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When ancestors remain on foreign soil identity is a huge problem

botchway August 3, 2018


Long before the treaty of Lagos was signed on May 28, 1975 formalising the Economic Community of West African States (ECOWAS) and making it legal for citizens to move to member countries without hindrance, there were movements of people and goods in West Africa. The emergence of Zongos, for instance, could be traced to people moving from one community to another long before the advent of the ‘Show Boy’ led to what one non-conformist christened ‘Flag and Anthem Republic.’

For the information of my grandsons and daughters unaccustomed to the way of life of the people before independence from colonial rule, Hausa, the native language of the people of Northern Nigeria, was introduced to the then Gold Coast before Sir Gordon Guggisberg came to preside over the colonial administration of this country, leading to the construction of the Korle Bu Hospital among many other development projects.

Now, Huasa is considered indigenous enough to count among the six local languages featured on local television. In those days, when the bald old man was taking his tutorials, the whole school, I mean Form One to Upper Six, was less than the population of first year students of a school now benefitting from ‘Free Education.’

The zeal with which the new man at Jubilee House defended his concept of free education, swearing that the idea of kids going to school on gratis has come to stay, I took a trip down memory lane to events in the old Parliament House nearer to where the body of the originator of independence now lies cold.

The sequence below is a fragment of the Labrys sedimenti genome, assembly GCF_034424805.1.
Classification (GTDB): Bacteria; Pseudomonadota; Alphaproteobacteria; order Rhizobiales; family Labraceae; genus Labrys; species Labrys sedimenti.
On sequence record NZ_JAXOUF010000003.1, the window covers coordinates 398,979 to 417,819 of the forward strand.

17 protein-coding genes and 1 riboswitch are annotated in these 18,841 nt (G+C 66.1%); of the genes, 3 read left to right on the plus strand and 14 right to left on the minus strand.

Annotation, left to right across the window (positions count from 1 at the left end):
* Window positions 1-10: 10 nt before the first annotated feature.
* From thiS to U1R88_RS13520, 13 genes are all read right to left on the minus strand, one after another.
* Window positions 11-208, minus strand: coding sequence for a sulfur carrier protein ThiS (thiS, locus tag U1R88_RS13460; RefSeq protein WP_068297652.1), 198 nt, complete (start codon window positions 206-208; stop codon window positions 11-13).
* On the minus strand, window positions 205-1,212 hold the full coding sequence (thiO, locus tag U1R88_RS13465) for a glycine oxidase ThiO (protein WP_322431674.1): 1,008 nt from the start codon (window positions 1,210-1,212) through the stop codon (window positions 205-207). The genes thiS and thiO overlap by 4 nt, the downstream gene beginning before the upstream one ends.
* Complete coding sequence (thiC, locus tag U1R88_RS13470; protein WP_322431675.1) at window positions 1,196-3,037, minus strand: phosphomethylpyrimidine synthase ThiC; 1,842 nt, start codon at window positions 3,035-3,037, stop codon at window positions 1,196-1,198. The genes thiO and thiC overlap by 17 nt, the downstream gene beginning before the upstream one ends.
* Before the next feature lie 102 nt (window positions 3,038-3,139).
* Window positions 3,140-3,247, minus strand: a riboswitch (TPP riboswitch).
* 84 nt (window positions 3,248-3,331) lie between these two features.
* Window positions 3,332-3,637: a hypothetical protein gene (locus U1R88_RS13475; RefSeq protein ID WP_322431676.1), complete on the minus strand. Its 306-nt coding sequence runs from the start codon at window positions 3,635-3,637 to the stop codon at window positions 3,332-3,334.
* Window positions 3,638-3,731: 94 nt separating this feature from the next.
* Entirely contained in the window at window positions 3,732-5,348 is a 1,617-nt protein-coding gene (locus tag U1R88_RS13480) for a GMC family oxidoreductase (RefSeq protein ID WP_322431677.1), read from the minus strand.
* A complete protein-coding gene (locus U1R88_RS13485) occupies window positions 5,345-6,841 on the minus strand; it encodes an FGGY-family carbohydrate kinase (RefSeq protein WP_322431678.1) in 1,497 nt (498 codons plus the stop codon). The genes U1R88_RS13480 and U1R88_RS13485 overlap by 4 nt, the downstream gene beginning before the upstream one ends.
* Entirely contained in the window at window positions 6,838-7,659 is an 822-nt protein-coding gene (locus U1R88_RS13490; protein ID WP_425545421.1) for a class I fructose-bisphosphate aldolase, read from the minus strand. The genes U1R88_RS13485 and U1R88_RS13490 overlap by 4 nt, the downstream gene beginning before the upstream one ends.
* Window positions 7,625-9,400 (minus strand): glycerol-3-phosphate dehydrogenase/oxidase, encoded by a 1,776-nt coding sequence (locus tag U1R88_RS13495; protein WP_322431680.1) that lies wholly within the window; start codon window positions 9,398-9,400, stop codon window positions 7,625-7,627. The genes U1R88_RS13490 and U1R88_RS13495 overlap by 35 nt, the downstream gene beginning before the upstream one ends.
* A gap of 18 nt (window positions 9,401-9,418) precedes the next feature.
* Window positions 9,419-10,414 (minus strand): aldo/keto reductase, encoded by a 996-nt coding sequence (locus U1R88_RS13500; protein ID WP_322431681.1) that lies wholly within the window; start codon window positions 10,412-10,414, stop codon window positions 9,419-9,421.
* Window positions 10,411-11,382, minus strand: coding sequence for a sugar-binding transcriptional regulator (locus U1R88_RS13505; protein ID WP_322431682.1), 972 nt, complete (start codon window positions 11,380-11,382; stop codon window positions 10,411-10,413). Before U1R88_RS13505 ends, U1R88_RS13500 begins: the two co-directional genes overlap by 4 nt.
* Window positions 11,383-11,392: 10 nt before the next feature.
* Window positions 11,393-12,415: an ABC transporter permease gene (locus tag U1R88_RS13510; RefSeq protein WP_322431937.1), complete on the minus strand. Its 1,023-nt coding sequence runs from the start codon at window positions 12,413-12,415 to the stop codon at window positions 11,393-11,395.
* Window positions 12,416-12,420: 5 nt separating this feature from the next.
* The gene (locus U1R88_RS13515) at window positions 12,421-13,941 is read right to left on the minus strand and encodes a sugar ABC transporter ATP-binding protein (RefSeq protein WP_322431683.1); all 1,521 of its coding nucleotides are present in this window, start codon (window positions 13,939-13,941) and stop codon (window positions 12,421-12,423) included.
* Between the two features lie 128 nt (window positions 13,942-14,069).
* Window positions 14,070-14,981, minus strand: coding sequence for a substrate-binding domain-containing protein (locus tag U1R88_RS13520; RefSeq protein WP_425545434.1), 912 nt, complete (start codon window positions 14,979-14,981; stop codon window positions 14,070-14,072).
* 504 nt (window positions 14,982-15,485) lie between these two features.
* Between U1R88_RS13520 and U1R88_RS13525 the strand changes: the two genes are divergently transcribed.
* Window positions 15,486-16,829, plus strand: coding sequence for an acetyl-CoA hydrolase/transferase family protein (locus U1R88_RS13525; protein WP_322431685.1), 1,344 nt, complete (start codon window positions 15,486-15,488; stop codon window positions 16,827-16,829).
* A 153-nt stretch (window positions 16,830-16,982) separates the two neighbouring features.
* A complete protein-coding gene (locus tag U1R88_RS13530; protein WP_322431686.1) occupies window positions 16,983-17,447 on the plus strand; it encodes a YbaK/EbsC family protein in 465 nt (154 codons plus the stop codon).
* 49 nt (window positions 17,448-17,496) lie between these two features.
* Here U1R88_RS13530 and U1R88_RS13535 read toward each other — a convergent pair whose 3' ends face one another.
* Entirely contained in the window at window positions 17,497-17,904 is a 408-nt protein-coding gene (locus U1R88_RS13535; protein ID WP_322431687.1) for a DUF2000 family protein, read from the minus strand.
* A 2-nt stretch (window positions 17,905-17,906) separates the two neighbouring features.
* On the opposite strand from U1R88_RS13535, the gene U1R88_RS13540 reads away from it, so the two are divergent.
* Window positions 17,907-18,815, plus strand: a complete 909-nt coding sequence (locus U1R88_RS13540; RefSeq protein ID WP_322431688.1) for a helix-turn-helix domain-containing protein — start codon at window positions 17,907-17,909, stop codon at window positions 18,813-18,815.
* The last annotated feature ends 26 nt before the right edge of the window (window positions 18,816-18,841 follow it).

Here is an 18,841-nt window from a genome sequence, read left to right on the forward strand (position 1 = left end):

“We prefer self-government with danger to servitude in tranquility he screamed.” We all yelled ’Yeeye,’ excited that independence was here at last. What we had not bargained for, was the influx of people from east, west and north. The bald old man has long been at home a pensioner. Employment or lack of it does not directly affect the old man with one foot already in the grave, which brings memories of this particular man in the village, who likes showing off in the white man’s language, in spite of the fact that he never stepped into any classroom.

At a public durbar at which chiefs and other opinion leaders were seen openly haggling over money to complete the town’s community centre, our friend the ‘Abrofosem’ burst out.  ‘Se Efun Bi Ewu Wo Akotsi A Me I No Palaber.’ Apparently, it was the man’s means of excluding himself from any taxation to complete the project.

On one other occasion, our Abrofosem sat through an arbitration process involving a family whose daughter had been impregnated by the son of the local catchiest. Apparently, the entire household was all female.

Our friend’s response to the issue was spelled out in his idea of the Queen’s language. “A House No Dey Man. Out Man De Go Inside,” he said to the consternation of the affected family head, which tells a lot about the source of consternation facing this society.

Xenophobia, the bald old man would tell you, is never Ghanaian. At my age and disposition, I have seen enough of people coming from communities outside the four borders of this country to worry about the influx.